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ECSA makes recommendations for streaming reform ahead of discussion in European Parliament next week

By | Published on Thursday 13 July 2023

European Composer And Songwriter Alliance

The European Composer & Songwriter Alliance has published a new report called ‘Music Streaming And Its Impact On Music Authors’. It sets out six recommendations for addressing the concerns expressed about the digital music business by those who compose and write the music that everyone is streaming.

The ECSA document has been published ahead of a meeting of the European Parliament’s culture and education committee next week which will discuss a draft report produced by MEP Ibán García Del Blanco that is focused on “cultural diversity and the conditions for authors in the European Music streaming market”.

Introducing the new report from ECSA, the organisation’s President, songwriter Helienne Lindvall, says: “Despite the apparent success of the music streaming market, the composers and songwriters – who are the engines of the entire music industry – struggle to make a living from their craft, with less than €1 out of a €9.99 subscription going to them”.

“With this report”, she adds, “we want to provide a vital call to action, with six major recommendations to fix streaming and ensure long-term sustainability for music creators”.

The first of those recommendations puts the spotlight on the debate around how streaming income is shared out between all the different stakeholders in the digital music business, including the streaming services, record labels, music publishers, artists and, of course, songwriters.

Music streaming is generally a revenue share business, with approximately 50-55% of revenue flowing to the recording rights, and 10-15% to the song rights.

Songwriters have long called for a re-slicing of the digital pie so that more money flows to the songs side. In its report, ESCA calls for the industry to “share the streaming pie in a more sustainable manner and value the fundamental role played by music authors in the streaming market”.

Beyond what slice of the money is allocated to the song rights, there are also data issues that affect how songwriters get paid, which increase the costs of processing royalties, delay payments getting through, and sometimes stop writers getting paid at all. The same data issues also mean songwriters are not always credited within the streaming services.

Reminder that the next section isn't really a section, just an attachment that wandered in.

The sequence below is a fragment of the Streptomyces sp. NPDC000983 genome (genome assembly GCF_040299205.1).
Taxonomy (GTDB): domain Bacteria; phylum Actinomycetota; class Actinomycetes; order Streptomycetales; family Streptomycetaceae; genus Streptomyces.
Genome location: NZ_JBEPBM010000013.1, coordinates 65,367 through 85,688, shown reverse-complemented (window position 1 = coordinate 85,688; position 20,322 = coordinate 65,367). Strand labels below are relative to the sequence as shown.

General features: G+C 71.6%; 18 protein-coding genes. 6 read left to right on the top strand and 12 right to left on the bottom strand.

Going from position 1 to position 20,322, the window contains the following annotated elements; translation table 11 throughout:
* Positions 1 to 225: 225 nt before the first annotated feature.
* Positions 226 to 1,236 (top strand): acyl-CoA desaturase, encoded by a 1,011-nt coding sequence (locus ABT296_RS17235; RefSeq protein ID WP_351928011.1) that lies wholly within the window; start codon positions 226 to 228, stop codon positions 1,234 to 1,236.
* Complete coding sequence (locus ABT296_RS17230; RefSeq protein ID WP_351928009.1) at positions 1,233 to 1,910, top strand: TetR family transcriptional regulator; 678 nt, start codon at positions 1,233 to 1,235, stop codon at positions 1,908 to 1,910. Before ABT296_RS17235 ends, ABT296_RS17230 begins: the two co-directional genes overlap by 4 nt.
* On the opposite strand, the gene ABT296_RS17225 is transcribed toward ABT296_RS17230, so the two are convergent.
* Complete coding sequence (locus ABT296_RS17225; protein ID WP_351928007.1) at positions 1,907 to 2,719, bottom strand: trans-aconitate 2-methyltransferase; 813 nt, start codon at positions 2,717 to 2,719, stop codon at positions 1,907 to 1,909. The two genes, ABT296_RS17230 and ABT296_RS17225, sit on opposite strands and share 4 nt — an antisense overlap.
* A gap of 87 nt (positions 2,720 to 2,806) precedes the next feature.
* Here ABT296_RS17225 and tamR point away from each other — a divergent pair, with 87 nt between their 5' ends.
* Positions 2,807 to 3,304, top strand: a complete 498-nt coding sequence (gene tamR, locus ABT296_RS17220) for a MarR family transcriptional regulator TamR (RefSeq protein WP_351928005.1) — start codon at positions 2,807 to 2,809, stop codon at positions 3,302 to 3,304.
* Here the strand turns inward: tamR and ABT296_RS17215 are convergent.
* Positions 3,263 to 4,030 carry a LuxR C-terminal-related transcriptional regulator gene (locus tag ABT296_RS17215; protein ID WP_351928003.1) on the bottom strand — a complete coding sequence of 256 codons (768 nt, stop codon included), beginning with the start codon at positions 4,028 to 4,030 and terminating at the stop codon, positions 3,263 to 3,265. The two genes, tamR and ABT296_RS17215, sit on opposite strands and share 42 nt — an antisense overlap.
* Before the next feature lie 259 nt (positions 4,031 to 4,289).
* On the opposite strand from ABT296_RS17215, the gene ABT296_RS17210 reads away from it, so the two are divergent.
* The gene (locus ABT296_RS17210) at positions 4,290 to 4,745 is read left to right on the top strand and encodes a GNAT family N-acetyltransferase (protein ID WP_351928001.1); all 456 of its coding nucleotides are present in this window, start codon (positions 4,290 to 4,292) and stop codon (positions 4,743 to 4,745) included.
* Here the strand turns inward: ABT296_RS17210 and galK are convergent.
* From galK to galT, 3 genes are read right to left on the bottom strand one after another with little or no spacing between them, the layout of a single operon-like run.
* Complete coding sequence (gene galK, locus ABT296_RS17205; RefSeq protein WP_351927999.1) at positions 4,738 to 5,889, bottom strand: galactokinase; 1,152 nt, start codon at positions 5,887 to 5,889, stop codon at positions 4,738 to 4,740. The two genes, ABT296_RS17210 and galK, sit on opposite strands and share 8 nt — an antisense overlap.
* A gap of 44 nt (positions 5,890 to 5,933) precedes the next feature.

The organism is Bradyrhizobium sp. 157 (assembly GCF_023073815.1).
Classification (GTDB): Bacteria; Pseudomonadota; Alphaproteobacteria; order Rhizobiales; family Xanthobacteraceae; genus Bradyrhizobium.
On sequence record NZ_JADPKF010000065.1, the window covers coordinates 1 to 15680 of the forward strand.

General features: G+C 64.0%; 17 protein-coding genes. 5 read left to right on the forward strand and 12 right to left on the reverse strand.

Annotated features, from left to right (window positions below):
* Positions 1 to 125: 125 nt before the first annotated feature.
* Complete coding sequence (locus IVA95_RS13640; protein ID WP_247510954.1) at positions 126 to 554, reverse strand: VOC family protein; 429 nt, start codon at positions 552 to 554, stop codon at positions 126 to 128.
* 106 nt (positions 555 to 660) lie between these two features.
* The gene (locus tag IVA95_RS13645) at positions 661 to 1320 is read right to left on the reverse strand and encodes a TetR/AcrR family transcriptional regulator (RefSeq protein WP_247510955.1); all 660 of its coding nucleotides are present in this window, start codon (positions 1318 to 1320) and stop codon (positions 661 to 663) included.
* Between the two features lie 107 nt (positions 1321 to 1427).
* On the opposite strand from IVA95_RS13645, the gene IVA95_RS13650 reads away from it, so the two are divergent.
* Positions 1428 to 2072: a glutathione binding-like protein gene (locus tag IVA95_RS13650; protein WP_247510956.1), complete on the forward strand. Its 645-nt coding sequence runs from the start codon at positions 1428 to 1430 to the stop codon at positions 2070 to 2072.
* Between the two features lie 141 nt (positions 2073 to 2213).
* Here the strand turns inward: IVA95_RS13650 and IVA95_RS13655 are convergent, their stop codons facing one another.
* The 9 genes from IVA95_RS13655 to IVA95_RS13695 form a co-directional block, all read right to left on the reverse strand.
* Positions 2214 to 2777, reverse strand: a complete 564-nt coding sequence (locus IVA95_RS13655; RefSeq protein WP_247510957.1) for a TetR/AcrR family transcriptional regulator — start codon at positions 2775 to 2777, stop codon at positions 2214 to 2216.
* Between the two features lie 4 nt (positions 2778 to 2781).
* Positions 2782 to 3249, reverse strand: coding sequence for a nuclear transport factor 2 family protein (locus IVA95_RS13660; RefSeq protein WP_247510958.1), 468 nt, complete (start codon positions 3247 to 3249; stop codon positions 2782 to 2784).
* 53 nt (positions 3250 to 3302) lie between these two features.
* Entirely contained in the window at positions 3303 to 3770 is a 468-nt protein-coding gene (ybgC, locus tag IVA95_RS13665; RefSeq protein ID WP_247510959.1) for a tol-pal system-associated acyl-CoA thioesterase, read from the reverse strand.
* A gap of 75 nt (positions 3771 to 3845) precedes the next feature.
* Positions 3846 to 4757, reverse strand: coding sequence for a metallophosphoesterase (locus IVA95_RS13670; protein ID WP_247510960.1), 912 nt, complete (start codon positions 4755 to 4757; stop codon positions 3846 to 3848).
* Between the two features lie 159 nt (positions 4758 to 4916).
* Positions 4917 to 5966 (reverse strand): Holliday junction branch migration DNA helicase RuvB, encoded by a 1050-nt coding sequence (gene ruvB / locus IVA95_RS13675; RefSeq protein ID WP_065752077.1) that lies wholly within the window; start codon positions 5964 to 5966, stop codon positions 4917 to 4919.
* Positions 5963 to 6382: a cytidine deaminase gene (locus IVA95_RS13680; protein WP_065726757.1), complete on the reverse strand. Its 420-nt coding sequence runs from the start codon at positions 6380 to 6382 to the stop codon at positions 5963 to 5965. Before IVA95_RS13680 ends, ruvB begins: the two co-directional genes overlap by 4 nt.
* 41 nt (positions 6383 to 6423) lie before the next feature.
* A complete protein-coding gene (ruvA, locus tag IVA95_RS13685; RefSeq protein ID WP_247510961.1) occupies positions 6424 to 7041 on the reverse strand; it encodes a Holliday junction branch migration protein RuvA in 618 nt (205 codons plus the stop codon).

To that end, ECSA’s second recommendation is that the industry “ensure better identification of creators on streaming services”.

Elsewhere in the report, ECSA stresses the need for streaming subscription prices to keep up with inflation; backs calls from across the music community for a review of how streaming revenues are allocated to individual tracks each month; demands more transparency around streaming service algorithms and playlisting operations; and notes the importance of ensuring the “prominence and discoverability” of European music via the streaming services.

With the streaming business very much on the agenda in the European Parliament, the ECSA report also sets out how European Union lawmakers could help bring about some of the changes that are proposed. Noting the political dimension, Lindvall continues: “We take this opportunity to thank and congratulate MEP Ibán García del Blanco for his draft report on music streaming”.

“As highlighted in both reports”, she goes on, “it’s crucial to address the current revenue imbalance in the music streaming market and create a fair and transparent ecosystem that promotes cultural diversity. Moreover, improving creators’ identification, ensuring the prominence and discoverability of European works on music streaming platforms, and enhancing transparency of algorithms and content recommendation systems are crucial steps to fix streaming”.

She then concludes: “We urge all MEPs to support this important initiative and we look forward to working collectively towards a sustainable future for the music industry”.

You can download the report – which was compiled with input from CMU’s consultancy unit CMU Insights – via the ECSA website here.